Sleep Through the Three Trimesters
Sleep is more important than ever when you are expecting a baby. Unfortunately, there are a huge number of factors that influence your ability to get a good night's sleep during pregnancy. Just as you get the hang of mastering a decent sleeping routine you may find that it all changes again! This is because the problems that cause sleep deprivation change as pregnancy progresses.
Sleep during the first trimester
Not all women find sleeping difficult during the first trimester. Fatigue during the first 12 weeks of pregnancy is common, and the biggest problem some women have is finding time to squeeze enough of it in.
Generally, this early period of tiredness is thought to be down to the changes in hormones. Your body is also working very hard to get everything in place for the next nine months of nurturing and protecting your baby. In addition, if you are suffering from nausea or vomiting then this can leave you more tired. Emotions tend to be running high during these early days as well, partly due to hormones and partly because it can be hard to process the huge news that you are going to be a parent. Feeling anxious, sad or helpless can leave you very tired. If you are feeling very depressed then make sure you seek help from your doctor.
Many women report that during their first trimester they take any opportunity to get sleep, going to bed very early and napping throughout the day. Provided daytime naps don't affect your ability to get to sleep at night, get all the sleep that you can during this period. While a lack of sleep isn't considered dangerous for your baby, it will help you to get through this tiring period.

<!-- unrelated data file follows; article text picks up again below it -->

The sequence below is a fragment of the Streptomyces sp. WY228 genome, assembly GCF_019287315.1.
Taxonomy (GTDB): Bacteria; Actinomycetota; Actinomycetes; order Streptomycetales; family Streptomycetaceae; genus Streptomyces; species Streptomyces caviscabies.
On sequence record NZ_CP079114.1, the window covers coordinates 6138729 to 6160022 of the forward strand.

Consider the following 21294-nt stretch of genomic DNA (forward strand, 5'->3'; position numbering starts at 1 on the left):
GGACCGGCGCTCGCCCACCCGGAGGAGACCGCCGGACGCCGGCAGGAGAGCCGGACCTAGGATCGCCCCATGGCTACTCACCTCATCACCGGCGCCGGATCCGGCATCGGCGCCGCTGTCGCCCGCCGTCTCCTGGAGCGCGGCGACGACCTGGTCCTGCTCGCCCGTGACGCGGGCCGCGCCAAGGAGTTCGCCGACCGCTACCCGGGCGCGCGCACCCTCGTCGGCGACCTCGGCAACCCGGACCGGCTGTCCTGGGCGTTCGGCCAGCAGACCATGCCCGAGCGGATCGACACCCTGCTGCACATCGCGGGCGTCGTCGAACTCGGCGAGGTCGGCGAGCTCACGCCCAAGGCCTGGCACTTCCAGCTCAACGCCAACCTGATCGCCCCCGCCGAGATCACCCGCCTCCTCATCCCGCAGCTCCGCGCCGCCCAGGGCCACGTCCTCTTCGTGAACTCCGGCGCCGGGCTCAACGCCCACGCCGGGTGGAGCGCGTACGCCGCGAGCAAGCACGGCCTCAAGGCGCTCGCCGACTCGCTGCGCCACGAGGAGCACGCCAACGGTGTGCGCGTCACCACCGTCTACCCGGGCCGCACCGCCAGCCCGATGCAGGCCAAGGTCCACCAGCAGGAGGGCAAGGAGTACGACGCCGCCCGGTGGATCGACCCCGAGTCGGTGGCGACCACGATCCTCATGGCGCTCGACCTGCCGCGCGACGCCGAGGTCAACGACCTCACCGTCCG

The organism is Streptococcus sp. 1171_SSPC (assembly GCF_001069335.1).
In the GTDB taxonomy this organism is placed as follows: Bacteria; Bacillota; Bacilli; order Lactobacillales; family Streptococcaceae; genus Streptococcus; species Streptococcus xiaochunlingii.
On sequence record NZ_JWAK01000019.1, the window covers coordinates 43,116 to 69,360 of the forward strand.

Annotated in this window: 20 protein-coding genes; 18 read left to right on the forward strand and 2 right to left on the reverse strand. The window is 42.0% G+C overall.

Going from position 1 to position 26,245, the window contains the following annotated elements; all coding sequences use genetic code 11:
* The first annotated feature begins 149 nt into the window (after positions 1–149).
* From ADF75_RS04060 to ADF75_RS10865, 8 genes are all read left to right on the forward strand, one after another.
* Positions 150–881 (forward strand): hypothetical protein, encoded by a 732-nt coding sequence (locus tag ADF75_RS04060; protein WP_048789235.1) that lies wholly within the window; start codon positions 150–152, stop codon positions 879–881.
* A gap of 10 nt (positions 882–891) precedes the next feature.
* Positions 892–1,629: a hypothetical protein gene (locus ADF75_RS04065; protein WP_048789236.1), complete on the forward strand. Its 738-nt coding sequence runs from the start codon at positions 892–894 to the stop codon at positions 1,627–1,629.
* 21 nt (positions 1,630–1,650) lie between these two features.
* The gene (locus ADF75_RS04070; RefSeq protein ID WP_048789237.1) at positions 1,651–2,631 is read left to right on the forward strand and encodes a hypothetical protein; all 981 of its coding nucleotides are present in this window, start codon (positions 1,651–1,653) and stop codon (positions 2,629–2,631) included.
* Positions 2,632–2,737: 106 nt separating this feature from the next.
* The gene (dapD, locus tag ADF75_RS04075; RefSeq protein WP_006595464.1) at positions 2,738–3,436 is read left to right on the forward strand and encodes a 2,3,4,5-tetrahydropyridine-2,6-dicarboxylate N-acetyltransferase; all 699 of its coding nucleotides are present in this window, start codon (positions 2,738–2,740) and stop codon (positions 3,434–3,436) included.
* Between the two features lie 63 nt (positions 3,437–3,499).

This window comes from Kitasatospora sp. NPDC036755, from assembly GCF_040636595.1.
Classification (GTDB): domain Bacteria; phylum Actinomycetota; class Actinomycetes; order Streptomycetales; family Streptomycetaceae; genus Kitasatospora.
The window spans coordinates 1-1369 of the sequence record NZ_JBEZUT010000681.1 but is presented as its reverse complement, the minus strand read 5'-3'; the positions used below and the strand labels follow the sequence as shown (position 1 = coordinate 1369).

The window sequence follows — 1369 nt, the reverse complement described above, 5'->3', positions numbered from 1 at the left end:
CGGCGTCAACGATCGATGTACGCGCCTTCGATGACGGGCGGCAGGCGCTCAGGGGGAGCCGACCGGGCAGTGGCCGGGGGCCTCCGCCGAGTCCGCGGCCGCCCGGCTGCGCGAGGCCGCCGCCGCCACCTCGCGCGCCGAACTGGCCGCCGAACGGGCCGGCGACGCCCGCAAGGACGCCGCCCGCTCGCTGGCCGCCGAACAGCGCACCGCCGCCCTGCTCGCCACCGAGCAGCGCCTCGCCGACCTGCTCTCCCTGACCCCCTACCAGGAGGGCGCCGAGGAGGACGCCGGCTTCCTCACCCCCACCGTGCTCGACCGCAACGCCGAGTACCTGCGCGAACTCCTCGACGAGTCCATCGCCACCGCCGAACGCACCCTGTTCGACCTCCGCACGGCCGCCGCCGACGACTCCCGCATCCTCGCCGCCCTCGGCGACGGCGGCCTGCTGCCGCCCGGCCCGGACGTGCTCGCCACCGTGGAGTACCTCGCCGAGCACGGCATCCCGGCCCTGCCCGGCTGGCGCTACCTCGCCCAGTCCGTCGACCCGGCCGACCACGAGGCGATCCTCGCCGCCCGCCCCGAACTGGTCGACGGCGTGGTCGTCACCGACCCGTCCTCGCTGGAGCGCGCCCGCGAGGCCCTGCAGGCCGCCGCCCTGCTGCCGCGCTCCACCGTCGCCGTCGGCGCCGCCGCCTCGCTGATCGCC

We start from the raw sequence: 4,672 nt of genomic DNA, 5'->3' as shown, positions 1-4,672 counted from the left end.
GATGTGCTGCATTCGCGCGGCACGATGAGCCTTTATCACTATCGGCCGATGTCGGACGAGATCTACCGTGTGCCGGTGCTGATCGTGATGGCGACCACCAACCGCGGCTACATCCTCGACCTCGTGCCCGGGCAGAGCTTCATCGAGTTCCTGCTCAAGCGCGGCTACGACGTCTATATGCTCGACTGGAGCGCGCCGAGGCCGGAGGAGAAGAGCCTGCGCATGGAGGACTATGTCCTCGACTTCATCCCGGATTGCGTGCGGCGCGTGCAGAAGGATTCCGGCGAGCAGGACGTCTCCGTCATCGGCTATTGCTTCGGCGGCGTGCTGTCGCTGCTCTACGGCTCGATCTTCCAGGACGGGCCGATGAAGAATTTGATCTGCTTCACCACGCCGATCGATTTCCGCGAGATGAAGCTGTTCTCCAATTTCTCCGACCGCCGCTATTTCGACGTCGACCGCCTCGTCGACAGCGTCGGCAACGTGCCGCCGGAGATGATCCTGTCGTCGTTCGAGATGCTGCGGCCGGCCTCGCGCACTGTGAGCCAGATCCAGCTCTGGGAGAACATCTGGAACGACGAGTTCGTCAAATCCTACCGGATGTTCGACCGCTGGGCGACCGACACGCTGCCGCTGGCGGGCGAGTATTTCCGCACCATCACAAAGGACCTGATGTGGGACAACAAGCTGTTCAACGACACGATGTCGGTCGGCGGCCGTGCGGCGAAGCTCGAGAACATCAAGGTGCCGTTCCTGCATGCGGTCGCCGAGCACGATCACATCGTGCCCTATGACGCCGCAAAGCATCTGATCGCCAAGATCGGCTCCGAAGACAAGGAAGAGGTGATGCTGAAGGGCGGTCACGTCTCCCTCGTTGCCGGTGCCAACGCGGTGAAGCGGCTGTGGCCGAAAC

Unfortunately, while fatigue may make your days very difficult, not all women find it easy to get good sleep when the opportunity arises. For a start, there may be a lot going on in your head, from how you feel about becoming a parent, financial or relationship concerns or just sheer excitement. All of these can prevent you from settling at night.
While you tend not to show a bump during the first trimester, your breasts can be growing quickly or just be very tender. If you are used to sleeping on your front then this could make sleep more difficult. Later in pregnancy you will have to sleep on your side, so you might as well start practicing this now.
It is also common to find that you need to urinate more frequently during the early stages of pregnancy. This is mainly due to the extra volume of blood and other fluids that your kidneys are processing, which produces more urine. Getting up to go to the toilet at night can be frustrating as often women find it hard to get back to sleep afterwards.
Nausea can also keep women from drifting off, or cause them to wake early. If you find that certain foods such as dry crackers or ginger biscuits ease your nausea then try eating them just before bed time or keep a little supply near your bed for night-time nausea. This can also help if you find that you are waking up with hunger pangs in the middle of the night!
Sleep during the second trimester
More often than not, women tend to experience a spurt in energy levels during their middle trimester, which can come as a relief after a very sleepy start to their pregnancy. Daytime naps may no longer be needed or desired and you may find that you return to your pre-pregnancy pattern of sleep.
Women tend to have fewer sleep interruptions during this stage of pregnancy. Many of the factors that affected their nights in the first trimester may have gone away. Typically there is less nausea, your emotions maybe under more control, you probably don't need to urinate so frequently, your breasts may not be so sensitive and you may have fewer anxieties about being pregnant.